Filmmakers Rojin Thomas and Shanil Muhammed have come up with a bravura blend of imagination, wit and emotional resonance in their directorial debut 'Philips and the Monkey Pen'. A highly engaging social commentary with its heart right on place, it casts a charming spell over the viewer in no time.
Ryan Philip (Sanoop Santhosh) is not quite the charmer at school, and has a horrid tale to tell of having peed his shorts when confronted with a mathematical problem in the first grade. A few years have passed since then, and hes is relieved that in V B, not many of his classmates remember the vile tale. Not much has changed otherwise, and Ryan and his three best friends - Jahangir, Raman and Innocent - have had it up to their throats with the complications that crop up in their otherwise simple lives, by something called Math homework.
I hold a very special affinity towards Ryan, since I need to admit that I see myself in his chair, slouched behind my classmate sitting before me, terrified of meeting the Math teacher's eyes. Some miseries in the world are unexplainable, and the overwhelming terror that is generated by those numerals that possess an uncanny power to multiply, divide, add and subtract with each other falls into the aforesaid category. As the teacher bellows at Ryan seeking a clarification from a multiplication table, the numbers that reach his ears assume bizarre contours all on a sudden before developing butterfly wings and flying far away. I can see what you have been through, Ryan! I really can.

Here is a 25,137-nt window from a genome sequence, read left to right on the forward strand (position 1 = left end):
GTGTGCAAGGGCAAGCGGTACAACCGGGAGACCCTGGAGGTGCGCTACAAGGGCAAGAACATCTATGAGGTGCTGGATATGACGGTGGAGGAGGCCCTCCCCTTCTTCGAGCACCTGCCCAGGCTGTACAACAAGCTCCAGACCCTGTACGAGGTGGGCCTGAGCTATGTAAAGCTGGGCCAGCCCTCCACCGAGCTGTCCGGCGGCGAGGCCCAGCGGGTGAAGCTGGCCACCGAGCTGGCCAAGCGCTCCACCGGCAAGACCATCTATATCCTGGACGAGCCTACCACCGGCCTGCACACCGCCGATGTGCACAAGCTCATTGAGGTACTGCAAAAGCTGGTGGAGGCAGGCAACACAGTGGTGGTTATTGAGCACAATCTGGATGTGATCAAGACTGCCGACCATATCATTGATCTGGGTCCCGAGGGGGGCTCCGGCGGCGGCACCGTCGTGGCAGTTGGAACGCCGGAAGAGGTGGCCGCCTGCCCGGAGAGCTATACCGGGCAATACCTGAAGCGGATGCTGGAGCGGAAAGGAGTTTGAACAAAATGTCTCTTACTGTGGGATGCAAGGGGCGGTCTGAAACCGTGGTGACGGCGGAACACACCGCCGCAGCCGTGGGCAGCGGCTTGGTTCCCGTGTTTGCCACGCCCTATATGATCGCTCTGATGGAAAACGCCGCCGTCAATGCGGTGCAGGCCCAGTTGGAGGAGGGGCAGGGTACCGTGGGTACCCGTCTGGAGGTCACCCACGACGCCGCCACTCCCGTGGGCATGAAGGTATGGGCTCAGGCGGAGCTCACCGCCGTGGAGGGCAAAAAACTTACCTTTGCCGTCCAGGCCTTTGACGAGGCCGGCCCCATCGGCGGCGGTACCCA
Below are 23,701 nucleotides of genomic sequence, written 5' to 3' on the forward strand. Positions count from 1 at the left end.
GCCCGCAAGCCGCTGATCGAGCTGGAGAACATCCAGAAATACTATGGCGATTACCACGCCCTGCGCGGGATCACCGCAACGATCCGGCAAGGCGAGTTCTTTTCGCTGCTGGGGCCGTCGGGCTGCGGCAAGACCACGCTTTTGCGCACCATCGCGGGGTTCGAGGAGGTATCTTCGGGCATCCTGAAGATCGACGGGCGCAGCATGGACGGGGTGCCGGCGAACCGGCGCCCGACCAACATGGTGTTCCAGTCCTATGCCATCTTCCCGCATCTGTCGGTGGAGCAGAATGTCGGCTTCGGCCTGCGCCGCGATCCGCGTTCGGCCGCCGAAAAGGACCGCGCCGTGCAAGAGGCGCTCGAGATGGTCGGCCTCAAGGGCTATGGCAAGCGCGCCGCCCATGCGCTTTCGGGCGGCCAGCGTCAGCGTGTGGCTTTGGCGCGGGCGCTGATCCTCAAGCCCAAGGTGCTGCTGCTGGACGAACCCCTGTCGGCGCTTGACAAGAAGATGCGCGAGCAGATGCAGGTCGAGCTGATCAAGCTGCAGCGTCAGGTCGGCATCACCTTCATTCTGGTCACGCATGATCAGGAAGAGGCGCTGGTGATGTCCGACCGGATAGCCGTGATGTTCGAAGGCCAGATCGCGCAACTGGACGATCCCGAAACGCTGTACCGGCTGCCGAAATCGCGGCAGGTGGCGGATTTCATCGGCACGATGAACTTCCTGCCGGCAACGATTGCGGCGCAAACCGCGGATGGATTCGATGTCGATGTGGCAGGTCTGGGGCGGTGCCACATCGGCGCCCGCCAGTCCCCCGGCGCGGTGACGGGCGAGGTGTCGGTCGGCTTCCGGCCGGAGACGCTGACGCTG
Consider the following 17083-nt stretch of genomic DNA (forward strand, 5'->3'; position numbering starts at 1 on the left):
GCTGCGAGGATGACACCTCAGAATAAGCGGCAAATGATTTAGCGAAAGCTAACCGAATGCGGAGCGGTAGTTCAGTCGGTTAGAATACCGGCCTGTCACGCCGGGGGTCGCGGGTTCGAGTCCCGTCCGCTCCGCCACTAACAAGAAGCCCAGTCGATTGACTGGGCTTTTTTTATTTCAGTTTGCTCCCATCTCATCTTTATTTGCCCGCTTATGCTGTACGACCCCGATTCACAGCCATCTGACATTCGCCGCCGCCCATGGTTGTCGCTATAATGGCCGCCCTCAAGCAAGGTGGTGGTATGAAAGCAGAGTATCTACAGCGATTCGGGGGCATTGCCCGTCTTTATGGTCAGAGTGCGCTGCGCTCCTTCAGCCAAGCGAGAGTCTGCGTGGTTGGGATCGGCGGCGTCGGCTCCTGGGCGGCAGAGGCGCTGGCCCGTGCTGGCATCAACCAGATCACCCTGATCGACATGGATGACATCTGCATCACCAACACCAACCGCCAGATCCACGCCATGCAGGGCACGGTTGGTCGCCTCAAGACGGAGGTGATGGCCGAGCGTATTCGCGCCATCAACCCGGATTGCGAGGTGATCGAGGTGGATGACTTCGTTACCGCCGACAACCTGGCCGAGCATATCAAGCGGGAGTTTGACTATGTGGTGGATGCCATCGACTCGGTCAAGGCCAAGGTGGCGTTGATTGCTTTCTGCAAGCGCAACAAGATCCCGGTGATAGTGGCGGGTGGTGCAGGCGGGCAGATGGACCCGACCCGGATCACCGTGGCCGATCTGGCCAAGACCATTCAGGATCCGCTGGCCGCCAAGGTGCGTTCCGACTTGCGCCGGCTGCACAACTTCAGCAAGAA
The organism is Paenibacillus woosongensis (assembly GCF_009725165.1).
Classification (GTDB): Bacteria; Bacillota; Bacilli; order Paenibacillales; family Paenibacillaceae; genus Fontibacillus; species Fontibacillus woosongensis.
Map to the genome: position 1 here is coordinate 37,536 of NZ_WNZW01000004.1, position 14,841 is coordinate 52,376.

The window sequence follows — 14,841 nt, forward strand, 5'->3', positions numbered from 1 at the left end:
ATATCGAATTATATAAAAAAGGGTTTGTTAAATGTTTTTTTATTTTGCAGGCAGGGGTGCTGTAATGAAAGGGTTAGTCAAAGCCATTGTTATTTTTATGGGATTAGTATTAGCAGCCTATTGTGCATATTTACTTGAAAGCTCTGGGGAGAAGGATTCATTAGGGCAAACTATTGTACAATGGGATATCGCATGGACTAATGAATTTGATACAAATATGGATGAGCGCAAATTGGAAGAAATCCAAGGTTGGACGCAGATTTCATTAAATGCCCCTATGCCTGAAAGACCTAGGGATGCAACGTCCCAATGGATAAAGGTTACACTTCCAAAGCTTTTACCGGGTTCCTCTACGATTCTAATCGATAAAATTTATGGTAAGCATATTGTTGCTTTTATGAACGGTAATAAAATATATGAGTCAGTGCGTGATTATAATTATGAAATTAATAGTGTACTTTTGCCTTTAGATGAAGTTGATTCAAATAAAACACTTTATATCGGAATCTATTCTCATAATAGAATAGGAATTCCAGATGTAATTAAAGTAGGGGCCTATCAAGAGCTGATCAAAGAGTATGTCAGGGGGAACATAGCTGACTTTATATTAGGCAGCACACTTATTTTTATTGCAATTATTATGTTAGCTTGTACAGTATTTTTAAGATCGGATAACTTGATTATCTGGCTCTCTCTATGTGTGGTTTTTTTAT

There is a Decimal for every Ryan, and the nerd with the glasses who would refuse to budge from his front seat, hoping forever to catch those words of wisdom that would drop down the teacher's mouth before the rest of the class would even get a whiff of it, is someone whom we know like the back of our palms. Alert, sharp but easily disappointed, they often miss life by a decimal.
The hazy plastic ruler through which Ryan looks around to find a prospective girl friend who could do his Math homework yields positive results. Joan (Diya Lena) flutters into Ryan's life but is quick to reject his appeal for love. She does not however squeal and make the class photograph a mess, and slips his note beneath her before putting up her best grin for the camera.